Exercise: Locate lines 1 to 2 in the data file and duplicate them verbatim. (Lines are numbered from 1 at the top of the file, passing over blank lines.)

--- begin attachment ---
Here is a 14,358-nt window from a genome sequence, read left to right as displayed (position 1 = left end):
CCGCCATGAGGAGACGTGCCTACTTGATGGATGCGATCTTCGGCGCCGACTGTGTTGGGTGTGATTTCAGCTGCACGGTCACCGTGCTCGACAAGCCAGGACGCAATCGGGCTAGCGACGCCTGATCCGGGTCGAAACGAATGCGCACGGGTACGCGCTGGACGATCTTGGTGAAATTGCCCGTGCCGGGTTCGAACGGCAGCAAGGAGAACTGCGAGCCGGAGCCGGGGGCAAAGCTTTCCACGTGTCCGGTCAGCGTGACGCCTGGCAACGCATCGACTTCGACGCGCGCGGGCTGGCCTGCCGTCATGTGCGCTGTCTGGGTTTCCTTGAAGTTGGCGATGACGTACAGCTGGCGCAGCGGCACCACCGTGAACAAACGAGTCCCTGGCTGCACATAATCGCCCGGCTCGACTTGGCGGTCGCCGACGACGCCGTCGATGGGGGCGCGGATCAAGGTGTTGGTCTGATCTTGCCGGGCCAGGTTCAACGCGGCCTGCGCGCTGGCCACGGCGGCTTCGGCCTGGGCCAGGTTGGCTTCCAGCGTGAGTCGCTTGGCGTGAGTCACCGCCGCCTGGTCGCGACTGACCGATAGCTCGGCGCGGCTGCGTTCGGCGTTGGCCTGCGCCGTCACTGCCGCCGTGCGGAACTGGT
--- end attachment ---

Here is a 14,358-nt window from a genome sequence, read left to right as displayed (position 1 = left end):
CCGCCATGAGGAGACGTGCCTACTTGATGGATGCGATCTTCGGCGCCGACTGTGTTGGGTGTGATTTCAGCTGCACGGTCACCGTGCTCGACAAGCCAGGACGCAATCGGGCTAGCGACGCCTGATCCGGGTCGAAACGAATGCGCACGGGTACGCGCTGGACGATCTTGGTGAAATTGCCCGTGCCGGGTTCGAACGGCAGCAAGGAGAACTGCGAGCCGGAGCCGGGGGCAAAGCTTTCCACGTGTCCGGTCAGCGTGACGCCTGGCAACGCATCGACTTCGACGCGCGCGGGCTGGCCTGCCGTCATGTGCGCTGTCTGGGTTTCCTTGAAGTTGGCGATGACGTACAGCTGGCGCAGCGGCACCACCGTGAACAAACGAGTCCCTGGCTGCACATAATCGCCCGGCTCGACTTGGCGGTCGCCGACGACGCCGTCGATGGGGGCGCGGATCAAGGTGTTGGTCTGATCTTGCCGGGCCAGGTTCAACGCGGCCTGCGCGCTGGCCACGGCGGCTTCGGCCTGGGCCAGGTTGGCTTCCAGCGTGAGTCGCTTGGCGTGAGTCACCGCCGCCTGGTCGCGACTGACCGATAGCTCGGCGCGGCTGCGTTCGGCGTTGGCCTGCGCCGTCACTGCCGCCGTGCGGAACTGGT